Sections

Laughy New Year! Comedians crack their first jokes of 2012

The Brooklyn Paper
Share on TwitterTweet
Share on Facebook
Subscribe

Don’t miss our updates:

Stop us if you’ve heard this one before — but at the sixth annual 50 First Jokes comedy extravaganza event at the Bell House on January 4, the material is so new that chances are, you haven’t.

“It’s always fun,” said comedian John O’Donnell, who hosts and produces the annual event. “It’s a fun kick-off show for New York City comedy.”

The show features — you guessed it — 50 comedians eager to test out their new material, just in time for the new year. Each funnyman or funnywoman gets two minutes to tickle his or her audience with one original, never-before-heard joke.

“It’s an experiment in joke writing,” said co-producer Sachi Ezura. “This is the one show where everybody is doing completely new material.”

Experimentation is half the fun of this show — but it can also be nerve wracking for the performers.

“There is definitely some pressure,” said O’Donnell. “But there are so many comedians in New York City, more often than not, they do really well.”

The show’s lineup is designed to represent the full spectrum of New York City performers, including lesser-known up-and-comers, and comedians such as Pat Dixon, whose stand-up has been featured on Comedy Central; and Jon Friedman, who hosts the “Rejection Show,” and writes for the Late Night With Jimmy Fallon blog.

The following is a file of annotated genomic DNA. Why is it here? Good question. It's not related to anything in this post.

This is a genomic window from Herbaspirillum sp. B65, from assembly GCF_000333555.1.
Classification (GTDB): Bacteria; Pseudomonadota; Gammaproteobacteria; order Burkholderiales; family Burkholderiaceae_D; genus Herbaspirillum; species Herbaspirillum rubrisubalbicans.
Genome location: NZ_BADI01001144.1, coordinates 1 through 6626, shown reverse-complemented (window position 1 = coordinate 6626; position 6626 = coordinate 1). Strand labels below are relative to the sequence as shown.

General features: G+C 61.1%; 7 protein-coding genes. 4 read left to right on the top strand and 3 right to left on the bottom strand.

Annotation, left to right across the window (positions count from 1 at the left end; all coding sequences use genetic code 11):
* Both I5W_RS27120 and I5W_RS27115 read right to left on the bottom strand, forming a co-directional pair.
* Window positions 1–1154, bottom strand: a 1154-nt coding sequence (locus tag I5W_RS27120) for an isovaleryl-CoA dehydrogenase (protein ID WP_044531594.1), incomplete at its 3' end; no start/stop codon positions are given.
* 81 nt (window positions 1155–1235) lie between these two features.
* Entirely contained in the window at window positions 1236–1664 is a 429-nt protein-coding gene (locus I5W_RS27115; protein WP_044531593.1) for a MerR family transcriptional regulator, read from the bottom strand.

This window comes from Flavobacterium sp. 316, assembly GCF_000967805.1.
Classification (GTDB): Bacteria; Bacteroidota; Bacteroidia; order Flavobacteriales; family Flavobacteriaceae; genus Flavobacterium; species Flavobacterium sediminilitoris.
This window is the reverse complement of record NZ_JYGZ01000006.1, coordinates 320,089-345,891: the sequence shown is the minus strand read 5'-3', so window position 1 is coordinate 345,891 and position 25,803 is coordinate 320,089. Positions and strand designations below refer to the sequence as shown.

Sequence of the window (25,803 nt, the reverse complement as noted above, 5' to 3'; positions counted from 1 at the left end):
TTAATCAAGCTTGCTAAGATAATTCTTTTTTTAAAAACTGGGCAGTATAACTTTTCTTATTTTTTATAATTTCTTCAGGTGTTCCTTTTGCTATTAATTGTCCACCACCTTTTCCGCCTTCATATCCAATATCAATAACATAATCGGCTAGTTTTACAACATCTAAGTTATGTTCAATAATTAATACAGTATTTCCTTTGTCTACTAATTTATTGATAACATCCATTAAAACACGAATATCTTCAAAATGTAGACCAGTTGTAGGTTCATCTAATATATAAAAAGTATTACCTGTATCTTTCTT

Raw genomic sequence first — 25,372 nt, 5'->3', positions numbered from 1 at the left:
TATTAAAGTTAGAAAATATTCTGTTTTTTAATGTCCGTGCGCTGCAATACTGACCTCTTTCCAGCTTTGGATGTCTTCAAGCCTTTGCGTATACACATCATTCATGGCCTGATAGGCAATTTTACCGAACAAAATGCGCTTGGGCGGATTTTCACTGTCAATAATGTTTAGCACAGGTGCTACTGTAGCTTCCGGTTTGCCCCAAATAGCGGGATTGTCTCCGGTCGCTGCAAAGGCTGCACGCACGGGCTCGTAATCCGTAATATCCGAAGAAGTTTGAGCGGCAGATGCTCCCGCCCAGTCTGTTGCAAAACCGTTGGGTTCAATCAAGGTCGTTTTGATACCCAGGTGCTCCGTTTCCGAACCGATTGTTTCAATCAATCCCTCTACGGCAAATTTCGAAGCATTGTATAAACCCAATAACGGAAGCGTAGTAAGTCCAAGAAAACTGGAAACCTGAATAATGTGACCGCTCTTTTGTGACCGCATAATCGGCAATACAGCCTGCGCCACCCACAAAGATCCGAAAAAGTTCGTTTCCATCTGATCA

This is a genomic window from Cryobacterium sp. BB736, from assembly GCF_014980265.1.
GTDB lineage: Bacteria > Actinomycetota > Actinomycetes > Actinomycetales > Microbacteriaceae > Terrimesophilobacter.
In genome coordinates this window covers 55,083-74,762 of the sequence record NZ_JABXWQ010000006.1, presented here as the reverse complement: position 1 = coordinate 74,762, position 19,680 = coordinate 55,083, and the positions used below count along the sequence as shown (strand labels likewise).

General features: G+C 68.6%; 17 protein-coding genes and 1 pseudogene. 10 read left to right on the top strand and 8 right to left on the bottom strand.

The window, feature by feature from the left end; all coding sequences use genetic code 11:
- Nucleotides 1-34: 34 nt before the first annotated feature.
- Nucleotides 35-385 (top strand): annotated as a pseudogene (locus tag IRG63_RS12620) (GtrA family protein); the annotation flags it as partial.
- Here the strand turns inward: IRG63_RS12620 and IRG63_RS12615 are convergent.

The Bell House [149 Seventh St. between Second and Third avenues in Gowanus, (718) 643-6510] Jan. 4, doors open at 7:30 pm, show starts at 8 pm. Tickets $12 ($10 in advance). For info, visit www.thebellhouseny.com

Reach reporter Colin MIxson at cmixson@cnglocal.com or by calling (718) 260-4514.
Updated 5:28 pm, July 9, 2018
Today’s news:
Share on TwitterTweet
Share on Facebook
Subscribe

Don’t miss our updates:

Reasonable discourse

Comments closed.

First name
Last name
Your neighborhood
Email address
Daytime phone

Your letter must be signed and include all of the information requested above. (Only your name and neighborhood are published with the letter.) Letters should be as brief as possible; while they may discuss any topic of interest to our readers, priority will be given to letters that relate to stories covered by The Brooklyn Paper.

Letters will be edited at the sole discretion of the editor, may be published in whole or part in any media, and upon publication become the property of The Brooklyn Paper. The earlier in the week you send your letter, the better.

Keep it local!

Stay in touch with your community. Subscribe to our free newsletter:

Optional: